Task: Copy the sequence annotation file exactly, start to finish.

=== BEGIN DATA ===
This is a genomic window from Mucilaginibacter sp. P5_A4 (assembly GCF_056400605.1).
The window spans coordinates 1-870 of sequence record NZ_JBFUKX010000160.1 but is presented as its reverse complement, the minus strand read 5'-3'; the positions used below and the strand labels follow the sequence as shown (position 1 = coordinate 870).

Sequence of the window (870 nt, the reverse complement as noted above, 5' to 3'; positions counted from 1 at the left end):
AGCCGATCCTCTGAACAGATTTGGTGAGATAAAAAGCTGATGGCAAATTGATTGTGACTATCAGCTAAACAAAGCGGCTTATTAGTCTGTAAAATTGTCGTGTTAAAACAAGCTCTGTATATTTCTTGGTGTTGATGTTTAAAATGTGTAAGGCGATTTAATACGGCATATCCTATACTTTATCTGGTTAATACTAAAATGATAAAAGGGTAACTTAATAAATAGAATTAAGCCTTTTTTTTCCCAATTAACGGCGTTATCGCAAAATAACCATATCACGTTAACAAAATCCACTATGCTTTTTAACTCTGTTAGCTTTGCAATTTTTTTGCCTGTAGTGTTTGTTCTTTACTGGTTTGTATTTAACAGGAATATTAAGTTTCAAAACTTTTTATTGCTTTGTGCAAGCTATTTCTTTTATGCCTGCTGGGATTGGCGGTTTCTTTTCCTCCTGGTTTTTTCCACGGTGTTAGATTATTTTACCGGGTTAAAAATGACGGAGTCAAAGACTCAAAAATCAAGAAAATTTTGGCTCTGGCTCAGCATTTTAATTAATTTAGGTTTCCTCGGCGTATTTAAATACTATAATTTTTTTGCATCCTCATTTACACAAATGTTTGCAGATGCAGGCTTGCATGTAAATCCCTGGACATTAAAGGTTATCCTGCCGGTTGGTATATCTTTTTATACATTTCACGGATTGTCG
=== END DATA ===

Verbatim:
This is a genomic window from Mucilaginibacter sp. P5_A4 (assembly GCF_056400605.1).
The window spans coordinates 1-870 of sequence record NZ_JBFUKX010000160.1 but is presented as its reverse complement, the minus strand read 5'-3'; the positions used below and the strand labels follow the sequence as shown (position 1 = coordinate 870).

Sequence of the window (870 nt, the reverse complement as noted above, 5' to 3'; positions counted from 1 at the left end):
AGCCGATCCTCTGAACAGATTTGGTGAGATAAAAAGCTGATGGCAAATTGATTGTGACTATCAGCTAAACAAAGCGGCTTATTAGTCTGTAAAATTGTCGTGTTAAAACAAGCTCTGTATATTTCTTGGTGTTGATGTTTAAAATGTGTAAGGCGATTTAATACGGCATATCCTATACTTTATCTGGTTAATACTAAAATGATAAAAGGGTAACTTAATAAATAGAATTAAGCCTTTTTTTTCCCAATTAACGGCGTTATCGCAAAATAACCATATCACGTTAACAAAATCCACTATGCTTTTTAACTCTGTTAGCTTTGCAATTTTTTTGCCTGTAGTGTTTGTTCTTTACTGGTTTGTATTTAACAGGAATATTAAGTTTCAAAACTTTTTATTGCTTTGTGCAAGCTATTTCTTTTATGCCTGCTGGGATTGGCGGTTTCTTTTCCTCCTGGTTTTTTCCACGGTGTTAGATTATTTTACCGGGTTAAAAATGACGGAGTCAAAGACTCAAAAATCAAGAAAATTTTGGCTCTGGCTCAGCATTTTAATTAATTTAGGTTTCCTCGGCGTATTTAAATACTATAATTTTTTTGCATCCTCATTTACACAAATGTTTGCAGATGCAGGCTTGCATGTAAATCCCTGGACATTAAAGGTTATCCTGCCGGTTGGTATATCTTTTTATACATTTCACGGATTGTCG